Arrival – Alien Linguistics

I’m sure I’m not the only one to have picked up on this recent trend in Science Fiction cinema for personal stories. The big, original, high concept sci-fi movies that we tend to remember at the end of every year seem to be complicated character studies of complicated people rather than the space opera/alien invasion stories of yester-century. Not that the Space Opera has in any way diminished in popularity, though. Guardians of the Galaxy and The Force Awakens have shown that there’s still a fertile market for that sort of stuff. But, the success of both those movies rides on the hyperactively franchise-based nature of American blockbusters today. I can’t really seem to remember any original regular science fiction that did well over the past few years. Shyamalan’s  After Earth was a complete travesty. Jupiter Ascending was kinda meh, to be honest. And even from the more successful franchise side of things, the big critical hits seem to be Rogue One and Prometheus which are both a lot more personal in scope than either of their predecessors.

But the movies that have been at the vanguard of this new personal trend in Science Fiction cinema have mostly been original, independent works. There’s Ex Machina and the very passionate Interstellar (yeah, I’m a fan) and The Martian. And then there’s Arrival.

The moment I got what Arrival was about, the Embassytown comparison was the first thing to spring to my mind. But, that wasn’t particularly fair. Both are stories about cognition that is entirely alien from ours. Both are stories about language and linguistics. But the similarities end there.

Arrival follows Louise Banks (with a strangely melancholic performance by the usually peppy Amy Adams), a linguist who is tasked with learning to communicate with aliens who have parked their spaceships on several almost random locations on the earth. These creatures are utterly alien from us. They are vast and lumbering things with eight, spidery appendages. We call them heptapods. Their language is entirely entirely written and makes use of a complicated set of symbols.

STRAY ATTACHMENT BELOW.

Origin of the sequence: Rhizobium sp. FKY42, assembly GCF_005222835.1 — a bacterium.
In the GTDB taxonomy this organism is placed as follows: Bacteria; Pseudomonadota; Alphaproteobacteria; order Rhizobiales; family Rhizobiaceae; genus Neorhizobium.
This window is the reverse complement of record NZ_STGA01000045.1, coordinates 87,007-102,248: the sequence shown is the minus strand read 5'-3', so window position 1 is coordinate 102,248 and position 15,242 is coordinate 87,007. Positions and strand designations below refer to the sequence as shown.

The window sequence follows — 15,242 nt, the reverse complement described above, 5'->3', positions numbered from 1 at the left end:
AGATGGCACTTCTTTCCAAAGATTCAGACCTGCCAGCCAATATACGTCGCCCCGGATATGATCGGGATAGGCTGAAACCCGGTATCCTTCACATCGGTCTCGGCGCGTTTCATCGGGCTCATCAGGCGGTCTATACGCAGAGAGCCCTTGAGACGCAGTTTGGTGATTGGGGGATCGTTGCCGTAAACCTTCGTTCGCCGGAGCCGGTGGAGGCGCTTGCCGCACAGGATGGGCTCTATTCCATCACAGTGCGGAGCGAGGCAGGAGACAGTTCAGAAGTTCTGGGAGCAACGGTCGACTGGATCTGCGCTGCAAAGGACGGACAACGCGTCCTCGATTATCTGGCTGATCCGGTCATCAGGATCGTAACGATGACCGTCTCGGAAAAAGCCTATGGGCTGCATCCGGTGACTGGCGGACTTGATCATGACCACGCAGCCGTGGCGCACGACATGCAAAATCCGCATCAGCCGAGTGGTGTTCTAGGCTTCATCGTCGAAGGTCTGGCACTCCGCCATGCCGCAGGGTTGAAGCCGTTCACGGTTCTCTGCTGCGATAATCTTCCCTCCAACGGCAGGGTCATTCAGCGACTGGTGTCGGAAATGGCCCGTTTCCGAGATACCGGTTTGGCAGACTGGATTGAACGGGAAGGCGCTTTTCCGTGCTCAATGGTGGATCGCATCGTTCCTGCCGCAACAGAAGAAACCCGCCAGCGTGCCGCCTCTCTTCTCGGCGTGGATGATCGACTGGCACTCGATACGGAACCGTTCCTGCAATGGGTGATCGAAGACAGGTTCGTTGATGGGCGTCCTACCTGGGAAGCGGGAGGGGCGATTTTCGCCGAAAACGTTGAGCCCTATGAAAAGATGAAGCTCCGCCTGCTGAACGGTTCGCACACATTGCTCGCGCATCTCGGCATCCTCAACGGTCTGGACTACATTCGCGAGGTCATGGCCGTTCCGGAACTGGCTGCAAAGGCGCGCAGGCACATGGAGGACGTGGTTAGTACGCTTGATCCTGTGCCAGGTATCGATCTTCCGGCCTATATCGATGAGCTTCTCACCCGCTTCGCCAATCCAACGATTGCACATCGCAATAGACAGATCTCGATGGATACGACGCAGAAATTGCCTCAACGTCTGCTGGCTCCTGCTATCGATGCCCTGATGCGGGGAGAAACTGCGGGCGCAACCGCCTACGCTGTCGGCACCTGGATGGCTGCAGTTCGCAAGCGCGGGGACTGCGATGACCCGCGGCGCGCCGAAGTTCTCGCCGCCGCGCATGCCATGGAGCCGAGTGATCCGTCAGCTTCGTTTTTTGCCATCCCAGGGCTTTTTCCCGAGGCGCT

The cinematography and music are very reminiscent of two recent movies I’ve already mentioned: Ex Machina and Interstellar. Villeneuve goes for a mostly naturalistic approach to the environment and we’re choked with imagery of rolling hills, fields, lakes and the threat of rain from the word go. The score is orchestral, sparse and burgeoning, building up along with the film into a towering crescendo.

And both of these serve as a contrasting backdrop in front of which Villeneuve places his main character. Louise is cold and cut-off for most of the movie. She is based on a trope we don’t really see often in fiction, let alone science fiction. She is a character waiting for instructions on how to live. And towards the end of the movie, she gets them.

Jeremy Renner is surprisingly charming and Forest Whitaker is very Forest Whitaker.

If you’re into cerebral science fiction and you like complex character studies, I’d definitely give this one a go.

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